Note that if the root of a cross-pair-free W-MTO instance is not known, it can be calculated in O(n|P|) time by trying all roots and then checking for each pair if the least common ancestor is one of the two endpoints.

As an immediate consequence of Theorem 2, we can improve the cubic-time algorithm for MTO on paths by Medvedovsky et al. [3] to quadratic time. Herein, we use that every path rooted at one of its endpoints results in a cross-pair-free instance of MTO.

Corollary 1

WEIGHTED MAXIMUM TREE ORIENTATIONon n-vertex paths can be solved in O(n2) time.

Parameter "Maximum Number of Cross Pairs Passing Through a Vertex"

Next, we show that W-MTO is fixed-parameter tractable with respect to the parameter qv by extending the dynamic programming algorithm for cross-pair-free instances. Formally, qv is defined as follows. For a rooted W-MTO instance (T = (V, E), P) with root r, let Q denote the set of cross pairs. Moreover, for v V let Qv := Pv Q be the set of cross pairs passing through v. With respect to the root r the maximum number qv(r) of cross pairs passing through a vertex is given by maxv∈V |Qv|. Then, qv is the minimum value of qv(r) over all possible choices r to root T.

Theorem 3. On n-vertex trees, WEIGHTED MAXIMUM TREE ORIENTATIONwith given root can be solved in O(2qv ⋅ qv ⋅ n2) time, where qv denotes the maximum number of cross pairs passing through a vertex.

Proof. The basic idea of the algorithm is to incorporate the cross pairs by trying for every vertex all possibilities to satisfy the cross pairs passing through this vertex. To this end, we extend the matrix S by an additional dimension. As a consequence, the dynamic programming update step becomes significantly more intricate.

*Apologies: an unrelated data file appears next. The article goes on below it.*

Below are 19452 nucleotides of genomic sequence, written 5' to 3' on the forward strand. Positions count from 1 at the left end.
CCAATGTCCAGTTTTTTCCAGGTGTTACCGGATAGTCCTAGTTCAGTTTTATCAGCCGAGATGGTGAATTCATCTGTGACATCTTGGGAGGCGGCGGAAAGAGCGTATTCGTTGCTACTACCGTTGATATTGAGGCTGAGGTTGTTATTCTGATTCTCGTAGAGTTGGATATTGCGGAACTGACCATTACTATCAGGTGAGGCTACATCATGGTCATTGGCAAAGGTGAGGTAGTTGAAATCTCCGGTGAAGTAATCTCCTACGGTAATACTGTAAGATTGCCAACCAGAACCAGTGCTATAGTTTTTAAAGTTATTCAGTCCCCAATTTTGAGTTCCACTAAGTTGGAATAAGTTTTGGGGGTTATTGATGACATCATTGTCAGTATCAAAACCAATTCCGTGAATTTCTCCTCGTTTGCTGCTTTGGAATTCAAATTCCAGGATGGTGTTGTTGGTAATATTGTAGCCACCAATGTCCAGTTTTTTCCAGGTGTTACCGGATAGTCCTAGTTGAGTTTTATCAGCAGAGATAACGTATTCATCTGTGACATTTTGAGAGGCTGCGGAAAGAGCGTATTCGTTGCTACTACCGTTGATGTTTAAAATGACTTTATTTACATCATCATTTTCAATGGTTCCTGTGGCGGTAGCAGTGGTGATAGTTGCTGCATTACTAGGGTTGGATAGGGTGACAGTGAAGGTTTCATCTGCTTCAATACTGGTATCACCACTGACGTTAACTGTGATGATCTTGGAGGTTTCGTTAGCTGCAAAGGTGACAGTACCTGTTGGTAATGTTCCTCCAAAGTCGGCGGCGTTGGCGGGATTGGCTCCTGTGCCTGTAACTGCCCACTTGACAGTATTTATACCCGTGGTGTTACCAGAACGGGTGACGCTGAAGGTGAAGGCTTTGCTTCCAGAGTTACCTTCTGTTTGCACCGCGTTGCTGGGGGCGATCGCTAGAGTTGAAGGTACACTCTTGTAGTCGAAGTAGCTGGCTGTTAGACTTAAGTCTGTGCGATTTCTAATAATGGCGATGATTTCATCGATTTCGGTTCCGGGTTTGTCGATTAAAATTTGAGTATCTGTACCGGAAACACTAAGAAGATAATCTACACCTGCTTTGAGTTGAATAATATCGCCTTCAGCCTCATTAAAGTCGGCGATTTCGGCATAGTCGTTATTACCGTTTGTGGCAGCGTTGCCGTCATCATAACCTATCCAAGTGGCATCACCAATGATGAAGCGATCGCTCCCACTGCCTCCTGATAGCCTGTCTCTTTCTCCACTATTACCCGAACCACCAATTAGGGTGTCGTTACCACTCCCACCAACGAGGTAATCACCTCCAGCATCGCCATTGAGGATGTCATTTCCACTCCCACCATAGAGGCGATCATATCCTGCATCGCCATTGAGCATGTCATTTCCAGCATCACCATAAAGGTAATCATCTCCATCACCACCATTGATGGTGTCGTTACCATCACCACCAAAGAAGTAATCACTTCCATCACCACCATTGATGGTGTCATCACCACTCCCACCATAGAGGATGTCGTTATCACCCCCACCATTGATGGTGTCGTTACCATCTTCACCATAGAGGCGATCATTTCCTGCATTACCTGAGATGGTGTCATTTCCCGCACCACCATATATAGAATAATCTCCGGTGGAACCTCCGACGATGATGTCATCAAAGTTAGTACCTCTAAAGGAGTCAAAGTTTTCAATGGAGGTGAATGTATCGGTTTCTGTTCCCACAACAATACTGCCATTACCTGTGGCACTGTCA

Let (T = (V, E), P, ω) be a rooted W-MTO instance with root r. For the presentation of the algorithm we use the same notation as in the proof of Theorem 2. In addition, we employ the following definitions.

Let w V. A possibility to satisfy the cross pairs in Qw is represented by a coloring cw : Qw → {0, 1}, meaning that a cross pair q Qw must be satisfied iff cw(q) = 1. Let Cw denote the set of all 0/1-colorings of Qw. Note that | C w | = 2 | Q w | . To incorporate the cross pairs, for every v, w V with v w or v = w and for every coloring cw, the dynamic programming table S contains two entries S(v, w, cw) and S(w, v, cw). Informally speaking, S(v, w, cw) denotes the maximum weight of an orientation of T w v under the assumption that all cross pairs q Qv with cw(q) = 1 are "satisfiable" and the edges in pathT(v, w) are oriented from v towards w. Entry S(w, v, cw) is defined analogously, but here we assume that the edges in pathT(v, w) are oriented from w towards v. For a precise description, we use the following notation.